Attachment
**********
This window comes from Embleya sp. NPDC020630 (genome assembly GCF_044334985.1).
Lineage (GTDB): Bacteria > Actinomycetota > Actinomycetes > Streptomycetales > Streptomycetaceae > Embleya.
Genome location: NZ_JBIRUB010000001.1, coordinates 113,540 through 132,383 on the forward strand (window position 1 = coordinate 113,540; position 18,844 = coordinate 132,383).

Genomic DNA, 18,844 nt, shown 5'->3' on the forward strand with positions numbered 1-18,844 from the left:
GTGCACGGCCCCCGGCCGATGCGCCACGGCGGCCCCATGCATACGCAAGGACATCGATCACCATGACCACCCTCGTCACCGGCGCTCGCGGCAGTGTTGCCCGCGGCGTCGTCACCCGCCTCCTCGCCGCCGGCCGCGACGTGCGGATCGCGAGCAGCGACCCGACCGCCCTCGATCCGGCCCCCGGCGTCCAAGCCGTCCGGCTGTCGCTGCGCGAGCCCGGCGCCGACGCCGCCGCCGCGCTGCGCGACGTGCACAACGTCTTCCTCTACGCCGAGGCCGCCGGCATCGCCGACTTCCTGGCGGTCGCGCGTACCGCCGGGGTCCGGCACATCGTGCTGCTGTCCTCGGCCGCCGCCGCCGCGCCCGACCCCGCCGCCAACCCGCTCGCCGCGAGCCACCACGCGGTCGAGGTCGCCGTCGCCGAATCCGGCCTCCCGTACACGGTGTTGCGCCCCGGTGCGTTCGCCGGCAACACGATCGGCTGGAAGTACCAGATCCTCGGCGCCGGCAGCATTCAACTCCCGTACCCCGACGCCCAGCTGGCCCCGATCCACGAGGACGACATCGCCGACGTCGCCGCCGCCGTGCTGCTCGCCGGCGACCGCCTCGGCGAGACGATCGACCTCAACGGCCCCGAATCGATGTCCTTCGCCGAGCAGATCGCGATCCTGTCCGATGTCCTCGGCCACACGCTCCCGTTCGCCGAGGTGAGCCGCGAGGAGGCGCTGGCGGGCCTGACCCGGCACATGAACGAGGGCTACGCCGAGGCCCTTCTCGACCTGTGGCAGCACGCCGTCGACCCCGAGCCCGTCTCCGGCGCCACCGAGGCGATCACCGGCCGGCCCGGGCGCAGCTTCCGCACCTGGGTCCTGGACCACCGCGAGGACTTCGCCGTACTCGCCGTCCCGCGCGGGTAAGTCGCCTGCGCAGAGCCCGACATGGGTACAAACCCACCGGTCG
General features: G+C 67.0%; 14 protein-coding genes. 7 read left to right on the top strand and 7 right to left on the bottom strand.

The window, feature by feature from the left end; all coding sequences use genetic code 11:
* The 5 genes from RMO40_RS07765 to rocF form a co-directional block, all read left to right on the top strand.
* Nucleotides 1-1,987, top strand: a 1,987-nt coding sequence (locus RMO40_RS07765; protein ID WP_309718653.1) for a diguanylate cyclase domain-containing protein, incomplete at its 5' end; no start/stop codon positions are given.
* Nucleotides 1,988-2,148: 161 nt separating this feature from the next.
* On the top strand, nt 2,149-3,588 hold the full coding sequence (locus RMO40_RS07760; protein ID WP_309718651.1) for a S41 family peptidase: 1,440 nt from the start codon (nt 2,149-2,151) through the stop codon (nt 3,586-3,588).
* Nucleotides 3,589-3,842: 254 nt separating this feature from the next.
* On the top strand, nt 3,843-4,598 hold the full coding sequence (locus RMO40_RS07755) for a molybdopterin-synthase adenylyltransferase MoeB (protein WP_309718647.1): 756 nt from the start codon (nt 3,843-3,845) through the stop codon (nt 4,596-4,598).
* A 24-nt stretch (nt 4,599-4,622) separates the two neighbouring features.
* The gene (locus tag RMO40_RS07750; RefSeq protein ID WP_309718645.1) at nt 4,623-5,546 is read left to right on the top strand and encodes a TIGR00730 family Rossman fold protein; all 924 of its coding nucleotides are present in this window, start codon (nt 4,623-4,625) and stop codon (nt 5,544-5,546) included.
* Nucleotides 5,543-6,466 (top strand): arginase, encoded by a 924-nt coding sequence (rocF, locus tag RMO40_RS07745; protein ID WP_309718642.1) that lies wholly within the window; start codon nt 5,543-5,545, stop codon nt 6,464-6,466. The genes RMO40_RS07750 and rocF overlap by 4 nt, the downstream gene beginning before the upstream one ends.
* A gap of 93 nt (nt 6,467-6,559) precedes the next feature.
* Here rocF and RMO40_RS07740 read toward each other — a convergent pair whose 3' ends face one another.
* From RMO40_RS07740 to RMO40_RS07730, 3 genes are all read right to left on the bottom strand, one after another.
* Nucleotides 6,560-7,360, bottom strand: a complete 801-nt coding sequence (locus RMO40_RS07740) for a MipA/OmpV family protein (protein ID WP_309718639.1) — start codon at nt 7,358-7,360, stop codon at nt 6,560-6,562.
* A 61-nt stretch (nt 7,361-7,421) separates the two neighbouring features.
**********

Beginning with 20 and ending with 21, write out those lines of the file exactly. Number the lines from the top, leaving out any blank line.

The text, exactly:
* Nucleotides 6,560-7,360, bottom strand: a complete 801-nt coding sequence (locus RMO40_RS07740) for a MipA/OmpV family protein (protein ID WP_309718639.1) — start codon at nt 7,358-7,360, stop codon at nt 6,560-6,562.
* A 61-nt stretch (nt 7,361-7,421) separates the two neighbouring features.